Despite the absence of the space shuttle, space in 2012 was far from uneventful. Here are some of the events and happenings that made this year a particularly memorable one in spaceflight and space history.
- Mars Curiosity successfully conquers Gale Crater – In August, most space watchers around the world were chewing their nails down to the bone during MSL’s EDL phase (entry, descent and landing). Mars is famously treacherous to navigate and JPL only had one chance to get the Curiosity Rover down in one piece. This, of course, included the now infamous “Seven Minutes of Terror” in which people on Earth had no idea if the whole scenario had actually worked. But the sky crane proved its might and Curiosity landed on Mars safely, returning images almost immediately. This proved to be a giant worldwide victory for JPL and NASA and showed that the space program was far from being over.
- SpaceX successfully conquers commercial space – In May, SpaceX made its first successful demonstration flight to the ISS. But that wasn’t the end of SpaceX’s victories in proving the viability of commercial capsules rendezvousing with NASA vehicles: in October, they repeated the May success with another mission to the ISS, despite an engine flare-out upon launch. Let’s hope 2013 – 2014 brings more excitement from the ultra-cool SpaceX program – I have no doubts they will bring the goods to the table. I saw the October night launch and it was beyond stunning.
- Astronaut Scholarship Foundation brings the excitement again – In November, the Astronaut Scholarship Foundation staged its annual Astronaut Autograph Show. It was a total blast (pardon the awful pun) for all who visited, including yours truly. I look forward to attending next year’s event! Seriously, if you can get out to this event, do it – you’ve never had such fun with 80-year-old badasses. And, of course, proceeds go to student scholarships, which is an awesome cause and one to champion.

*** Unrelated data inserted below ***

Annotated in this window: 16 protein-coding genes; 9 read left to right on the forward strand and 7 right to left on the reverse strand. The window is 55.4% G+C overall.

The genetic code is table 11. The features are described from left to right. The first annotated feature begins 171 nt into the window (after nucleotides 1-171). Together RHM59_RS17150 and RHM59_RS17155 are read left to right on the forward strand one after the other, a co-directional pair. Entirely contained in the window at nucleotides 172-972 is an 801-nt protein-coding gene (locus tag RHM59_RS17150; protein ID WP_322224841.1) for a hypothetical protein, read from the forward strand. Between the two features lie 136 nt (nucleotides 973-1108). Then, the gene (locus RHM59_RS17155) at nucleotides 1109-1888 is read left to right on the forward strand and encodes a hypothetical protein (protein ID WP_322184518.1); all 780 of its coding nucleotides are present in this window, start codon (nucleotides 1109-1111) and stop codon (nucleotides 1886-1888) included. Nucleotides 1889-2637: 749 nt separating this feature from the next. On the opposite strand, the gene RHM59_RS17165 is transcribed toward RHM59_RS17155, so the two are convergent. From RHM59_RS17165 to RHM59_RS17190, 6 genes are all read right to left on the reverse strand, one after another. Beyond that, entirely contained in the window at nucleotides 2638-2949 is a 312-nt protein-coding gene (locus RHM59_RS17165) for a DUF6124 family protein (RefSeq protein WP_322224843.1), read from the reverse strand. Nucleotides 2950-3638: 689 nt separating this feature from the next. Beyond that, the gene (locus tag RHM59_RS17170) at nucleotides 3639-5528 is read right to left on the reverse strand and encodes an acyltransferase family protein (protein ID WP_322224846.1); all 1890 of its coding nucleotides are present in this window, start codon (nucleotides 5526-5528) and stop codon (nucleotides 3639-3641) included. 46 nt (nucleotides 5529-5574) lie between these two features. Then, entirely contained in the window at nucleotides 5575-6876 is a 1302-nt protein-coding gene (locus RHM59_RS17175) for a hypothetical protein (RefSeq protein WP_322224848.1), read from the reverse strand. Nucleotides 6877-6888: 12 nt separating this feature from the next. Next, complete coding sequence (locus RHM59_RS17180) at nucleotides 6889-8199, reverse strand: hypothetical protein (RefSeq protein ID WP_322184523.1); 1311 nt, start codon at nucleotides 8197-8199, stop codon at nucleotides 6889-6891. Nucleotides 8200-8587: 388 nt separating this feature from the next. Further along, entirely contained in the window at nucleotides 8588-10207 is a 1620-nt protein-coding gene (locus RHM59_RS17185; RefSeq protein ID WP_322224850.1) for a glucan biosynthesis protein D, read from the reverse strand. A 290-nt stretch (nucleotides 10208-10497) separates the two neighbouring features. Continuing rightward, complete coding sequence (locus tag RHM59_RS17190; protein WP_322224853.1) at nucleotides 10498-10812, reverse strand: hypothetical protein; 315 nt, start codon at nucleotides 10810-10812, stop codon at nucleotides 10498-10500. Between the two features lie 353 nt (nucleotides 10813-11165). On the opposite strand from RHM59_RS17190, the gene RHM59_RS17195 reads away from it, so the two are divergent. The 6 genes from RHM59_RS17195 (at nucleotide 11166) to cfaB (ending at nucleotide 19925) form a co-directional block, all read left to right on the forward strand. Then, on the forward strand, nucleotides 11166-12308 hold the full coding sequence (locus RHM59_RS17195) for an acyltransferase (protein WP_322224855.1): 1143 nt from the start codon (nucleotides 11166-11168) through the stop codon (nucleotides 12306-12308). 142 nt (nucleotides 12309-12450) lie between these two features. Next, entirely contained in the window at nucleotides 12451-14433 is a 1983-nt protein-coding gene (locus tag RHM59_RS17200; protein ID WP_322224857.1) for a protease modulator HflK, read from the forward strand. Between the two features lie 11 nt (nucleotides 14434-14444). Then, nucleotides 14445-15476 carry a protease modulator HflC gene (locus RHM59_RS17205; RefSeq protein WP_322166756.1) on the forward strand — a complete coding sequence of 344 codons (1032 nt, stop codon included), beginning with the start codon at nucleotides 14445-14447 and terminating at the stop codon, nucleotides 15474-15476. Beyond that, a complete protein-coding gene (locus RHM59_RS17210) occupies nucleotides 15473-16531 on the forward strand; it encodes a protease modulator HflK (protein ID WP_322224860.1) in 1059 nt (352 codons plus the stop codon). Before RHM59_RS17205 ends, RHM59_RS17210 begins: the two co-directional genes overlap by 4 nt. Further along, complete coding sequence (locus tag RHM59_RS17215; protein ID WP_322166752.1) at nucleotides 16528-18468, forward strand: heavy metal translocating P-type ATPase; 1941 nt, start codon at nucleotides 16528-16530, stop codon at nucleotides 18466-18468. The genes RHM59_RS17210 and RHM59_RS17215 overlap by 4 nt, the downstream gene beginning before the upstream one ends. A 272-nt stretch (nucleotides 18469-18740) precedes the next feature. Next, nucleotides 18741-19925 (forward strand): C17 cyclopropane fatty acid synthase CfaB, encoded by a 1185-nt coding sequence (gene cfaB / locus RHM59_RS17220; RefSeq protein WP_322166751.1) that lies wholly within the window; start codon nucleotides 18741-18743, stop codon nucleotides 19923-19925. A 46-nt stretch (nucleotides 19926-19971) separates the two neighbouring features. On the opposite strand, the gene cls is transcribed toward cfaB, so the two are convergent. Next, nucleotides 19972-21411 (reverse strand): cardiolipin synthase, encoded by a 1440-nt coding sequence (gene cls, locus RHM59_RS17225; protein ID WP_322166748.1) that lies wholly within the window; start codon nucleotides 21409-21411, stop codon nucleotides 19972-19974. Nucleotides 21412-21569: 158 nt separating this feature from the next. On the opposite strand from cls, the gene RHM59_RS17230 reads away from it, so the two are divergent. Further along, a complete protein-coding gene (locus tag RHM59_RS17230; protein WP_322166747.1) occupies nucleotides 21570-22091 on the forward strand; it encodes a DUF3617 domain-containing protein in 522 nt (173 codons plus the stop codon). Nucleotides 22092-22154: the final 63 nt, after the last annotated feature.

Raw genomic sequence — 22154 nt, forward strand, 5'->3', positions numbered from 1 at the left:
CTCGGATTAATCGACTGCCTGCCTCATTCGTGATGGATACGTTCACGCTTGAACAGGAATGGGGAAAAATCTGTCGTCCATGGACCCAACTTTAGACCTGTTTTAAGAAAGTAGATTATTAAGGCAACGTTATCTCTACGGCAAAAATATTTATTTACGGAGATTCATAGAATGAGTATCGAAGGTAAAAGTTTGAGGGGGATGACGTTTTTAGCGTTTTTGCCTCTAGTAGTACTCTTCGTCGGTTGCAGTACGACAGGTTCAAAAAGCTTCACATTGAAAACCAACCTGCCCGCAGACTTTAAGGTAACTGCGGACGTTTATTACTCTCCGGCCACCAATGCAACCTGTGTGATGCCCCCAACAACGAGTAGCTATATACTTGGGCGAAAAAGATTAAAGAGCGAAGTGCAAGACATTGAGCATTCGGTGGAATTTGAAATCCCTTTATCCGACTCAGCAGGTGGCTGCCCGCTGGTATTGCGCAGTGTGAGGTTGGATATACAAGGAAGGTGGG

- John Young FINALLY drops his autobiography – In September, vintage badass John Young released Forever Young, after years of making vague, politely-worded threats to release memoirs. While it has received mixed reviews (some parts of the book are factually incorrect, but the man is 82 and memory is fallible, so I can understand…I barely remember what I did last week), it is filled with sometimes hilarious memories of Gus Grissom and sheds light upon his surprisingly tumultuous upbringing. Also, it has some great photos in it of a young badass in training. If you’re a space freak, you have to read this…enough said.
- Some sad losses – During the summer, the spaceflight community lost two of its biggest heroes, Sally Ride and Neil Armstrong. They’ll always be missed and the spaceflight community will forever be indebted to their amazing achievements and inspiration. These astronauts truly left a momentous legacy. We also lost some other great figures in spaceflight, such as Sam Beddingfield, pioneering NASA engineer and test pilot, who was good friends with Gus. We suspect there is one heck of a reunion going on about now.
- NASA Socials – In 2012, NASA kept on keeping on, performing social media outreach with its NASA Socials. I was honored to attend two of these events (the KSC 50th anniversary social and the SpaceX one in October). NASA is the only federal agency I know of which invites its fans to its facilities to spread the word about space issues and awareness. It’s a wonderful system and I hope I can get back to one of these events in the future, although I would love to see lots of first-time “Space Tweeps” invited to these events to experience the thrill of being up-close with history.
Emily Carney is a writer, space enthusiast, and creator of the This Space Available space blog, published since 2010. In January 2019, Emily’s This Space Available blog was incorporated into the National Space Society’s blog. The content of Emily’s blog can be accessed via the This Space Available blog category.
Note: The views expressed in This Space Available are those of the author and should not be considered as representing the positions or views of the National Space Society.